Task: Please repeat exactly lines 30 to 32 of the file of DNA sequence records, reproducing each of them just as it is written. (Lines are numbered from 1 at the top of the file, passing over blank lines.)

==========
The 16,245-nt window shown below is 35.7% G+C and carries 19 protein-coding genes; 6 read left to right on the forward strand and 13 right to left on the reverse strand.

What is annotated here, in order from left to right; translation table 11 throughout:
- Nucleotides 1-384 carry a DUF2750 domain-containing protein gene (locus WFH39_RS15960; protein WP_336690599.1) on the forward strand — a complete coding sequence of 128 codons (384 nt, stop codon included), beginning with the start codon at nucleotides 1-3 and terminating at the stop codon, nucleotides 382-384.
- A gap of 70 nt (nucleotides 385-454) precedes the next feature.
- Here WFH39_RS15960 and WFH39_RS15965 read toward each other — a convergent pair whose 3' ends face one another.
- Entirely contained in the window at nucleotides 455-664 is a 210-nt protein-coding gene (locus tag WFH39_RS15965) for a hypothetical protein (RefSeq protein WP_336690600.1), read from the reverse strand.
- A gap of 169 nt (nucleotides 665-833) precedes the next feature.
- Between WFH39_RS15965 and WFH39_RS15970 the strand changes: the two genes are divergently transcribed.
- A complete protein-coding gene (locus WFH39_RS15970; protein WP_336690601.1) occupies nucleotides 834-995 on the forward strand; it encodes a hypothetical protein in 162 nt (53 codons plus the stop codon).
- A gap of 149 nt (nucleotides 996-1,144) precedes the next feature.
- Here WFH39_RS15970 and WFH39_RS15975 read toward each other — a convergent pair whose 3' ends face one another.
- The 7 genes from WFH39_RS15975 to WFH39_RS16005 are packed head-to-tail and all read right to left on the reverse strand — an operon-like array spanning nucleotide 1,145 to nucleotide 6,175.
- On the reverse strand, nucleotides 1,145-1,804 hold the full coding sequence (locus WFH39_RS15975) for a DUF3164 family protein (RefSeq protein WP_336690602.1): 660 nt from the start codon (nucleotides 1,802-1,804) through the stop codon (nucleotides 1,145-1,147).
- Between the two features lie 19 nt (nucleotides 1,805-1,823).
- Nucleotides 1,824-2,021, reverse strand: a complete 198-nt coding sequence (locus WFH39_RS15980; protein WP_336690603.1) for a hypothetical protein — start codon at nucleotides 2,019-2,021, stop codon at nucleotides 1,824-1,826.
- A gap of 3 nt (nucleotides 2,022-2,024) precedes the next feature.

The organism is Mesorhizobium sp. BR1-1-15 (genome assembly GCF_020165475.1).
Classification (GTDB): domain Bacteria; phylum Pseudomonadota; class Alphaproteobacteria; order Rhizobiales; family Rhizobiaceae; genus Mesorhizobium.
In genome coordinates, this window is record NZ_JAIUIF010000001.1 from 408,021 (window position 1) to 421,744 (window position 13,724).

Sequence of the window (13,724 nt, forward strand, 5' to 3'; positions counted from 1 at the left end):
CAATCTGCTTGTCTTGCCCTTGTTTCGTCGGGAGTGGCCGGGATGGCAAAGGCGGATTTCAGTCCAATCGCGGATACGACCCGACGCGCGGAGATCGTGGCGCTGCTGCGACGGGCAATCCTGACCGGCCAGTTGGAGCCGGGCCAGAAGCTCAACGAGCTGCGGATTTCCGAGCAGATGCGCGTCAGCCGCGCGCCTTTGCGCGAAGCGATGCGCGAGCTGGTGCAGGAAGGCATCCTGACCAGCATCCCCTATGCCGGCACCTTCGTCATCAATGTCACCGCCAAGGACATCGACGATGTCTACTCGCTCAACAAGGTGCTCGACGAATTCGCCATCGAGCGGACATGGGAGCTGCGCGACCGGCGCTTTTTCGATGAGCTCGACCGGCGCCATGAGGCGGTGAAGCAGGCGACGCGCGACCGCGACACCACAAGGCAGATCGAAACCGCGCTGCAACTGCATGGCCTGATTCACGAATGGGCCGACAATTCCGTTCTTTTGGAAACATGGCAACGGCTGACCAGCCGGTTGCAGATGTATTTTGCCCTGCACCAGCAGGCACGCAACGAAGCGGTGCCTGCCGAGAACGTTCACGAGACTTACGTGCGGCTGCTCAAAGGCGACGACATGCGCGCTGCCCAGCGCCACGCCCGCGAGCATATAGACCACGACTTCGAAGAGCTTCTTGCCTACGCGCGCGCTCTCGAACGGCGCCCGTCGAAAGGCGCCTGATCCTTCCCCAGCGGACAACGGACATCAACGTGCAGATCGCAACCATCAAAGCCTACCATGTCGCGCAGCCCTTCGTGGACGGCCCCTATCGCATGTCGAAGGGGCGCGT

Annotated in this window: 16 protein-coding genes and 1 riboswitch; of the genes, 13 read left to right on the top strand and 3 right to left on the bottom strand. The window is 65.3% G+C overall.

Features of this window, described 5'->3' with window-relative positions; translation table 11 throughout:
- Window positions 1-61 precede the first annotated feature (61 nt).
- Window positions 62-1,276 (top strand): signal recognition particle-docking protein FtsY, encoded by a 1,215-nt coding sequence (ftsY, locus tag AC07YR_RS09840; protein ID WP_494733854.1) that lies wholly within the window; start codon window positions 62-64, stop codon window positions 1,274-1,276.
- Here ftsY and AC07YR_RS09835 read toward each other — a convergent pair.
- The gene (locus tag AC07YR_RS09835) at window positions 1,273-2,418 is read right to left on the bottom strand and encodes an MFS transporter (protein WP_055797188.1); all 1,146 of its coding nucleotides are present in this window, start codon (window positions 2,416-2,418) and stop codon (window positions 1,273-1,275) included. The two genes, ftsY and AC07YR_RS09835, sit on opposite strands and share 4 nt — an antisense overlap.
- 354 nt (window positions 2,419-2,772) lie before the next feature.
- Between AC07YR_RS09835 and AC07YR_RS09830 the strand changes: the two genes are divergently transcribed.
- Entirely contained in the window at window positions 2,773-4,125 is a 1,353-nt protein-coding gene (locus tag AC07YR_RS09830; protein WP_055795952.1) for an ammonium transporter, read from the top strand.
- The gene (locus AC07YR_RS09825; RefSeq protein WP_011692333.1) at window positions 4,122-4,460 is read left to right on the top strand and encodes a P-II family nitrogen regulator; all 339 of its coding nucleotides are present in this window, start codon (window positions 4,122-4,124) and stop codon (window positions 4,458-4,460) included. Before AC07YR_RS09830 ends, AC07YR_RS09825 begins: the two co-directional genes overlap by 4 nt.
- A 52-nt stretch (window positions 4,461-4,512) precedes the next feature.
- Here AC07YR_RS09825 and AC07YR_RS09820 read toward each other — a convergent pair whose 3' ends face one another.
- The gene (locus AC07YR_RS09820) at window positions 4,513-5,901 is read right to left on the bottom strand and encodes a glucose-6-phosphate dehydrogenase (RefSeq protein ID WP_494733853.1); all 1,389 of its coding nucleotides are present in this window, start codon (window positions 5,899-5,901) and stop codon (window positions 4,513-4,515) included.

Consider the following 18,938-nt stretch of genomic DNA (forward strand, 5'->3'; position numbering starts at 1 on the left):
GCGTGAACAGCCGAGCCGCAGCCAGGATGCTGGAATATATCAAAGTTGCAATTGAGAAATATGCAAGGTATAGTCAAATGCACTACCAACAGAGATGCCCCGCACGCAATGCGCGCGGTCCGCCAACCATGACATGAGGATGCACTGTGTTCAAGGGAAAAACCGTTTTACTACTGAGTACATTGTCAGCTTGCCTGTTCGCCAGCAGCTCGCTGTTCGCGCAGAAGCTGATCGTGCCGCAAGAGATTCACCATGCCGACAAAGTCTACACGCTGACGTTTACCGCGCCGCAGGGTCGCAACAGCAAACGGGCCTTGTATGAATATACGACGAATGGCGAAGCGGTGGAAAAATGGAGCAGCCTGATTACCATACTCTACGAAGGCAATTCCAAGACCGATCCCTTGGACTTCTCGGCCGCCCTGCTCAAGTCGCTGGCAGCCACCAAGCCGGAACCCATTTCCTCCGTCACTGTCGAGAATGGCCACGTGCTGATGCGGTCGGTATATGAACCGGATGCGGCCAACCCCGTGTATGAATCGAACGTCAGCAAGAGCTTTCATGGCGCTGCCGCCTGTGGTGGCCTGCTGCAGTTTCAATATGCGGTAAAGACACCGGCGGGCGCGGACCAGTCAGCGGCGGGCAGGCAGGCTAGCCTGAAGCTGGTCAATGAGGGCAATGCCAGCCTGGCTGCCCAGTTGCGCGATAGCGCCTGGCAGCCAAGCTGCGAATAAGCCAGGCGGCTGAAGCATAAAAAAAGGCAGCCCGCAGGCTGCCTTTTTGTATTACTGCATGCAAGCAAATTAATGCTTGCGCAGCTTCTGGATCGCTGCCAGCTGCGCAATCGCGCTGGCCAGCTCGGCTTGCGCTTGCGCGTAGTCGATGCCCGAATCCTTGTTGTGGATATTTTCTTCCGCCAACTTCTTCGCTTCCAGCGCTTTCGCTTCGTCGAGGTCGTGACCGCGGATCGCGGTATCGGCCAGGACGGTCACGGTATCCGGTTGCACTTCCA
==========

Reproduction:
- Entirely contained in the window at window positions 2,773-4,125 is a 1,353-nt protein-coding gene (locus tag AC07YR_RS09830; protein WP_055795952.1) for an ammonium transporter, read from the top strand.
- The gene (locus AC07YR_RS09825; RefSeq protein WP_011692333.1) at window positions 4,122-4,460 is read left to right on the top strand and encodes a P-II family nitrogen regulator; all 339 of its coding nucleotides are present in this window, start codon (window positions 4,122-4,124) and stop codon (window positions 4,458-4,460) included. Before AC07YR_RS09830 ends, AC07YR_RS09825 begins: the two co-directional genes overlap by 4 nt.
- A 52-nt stretch (window positions 4,461-4,512) precedes the next feature.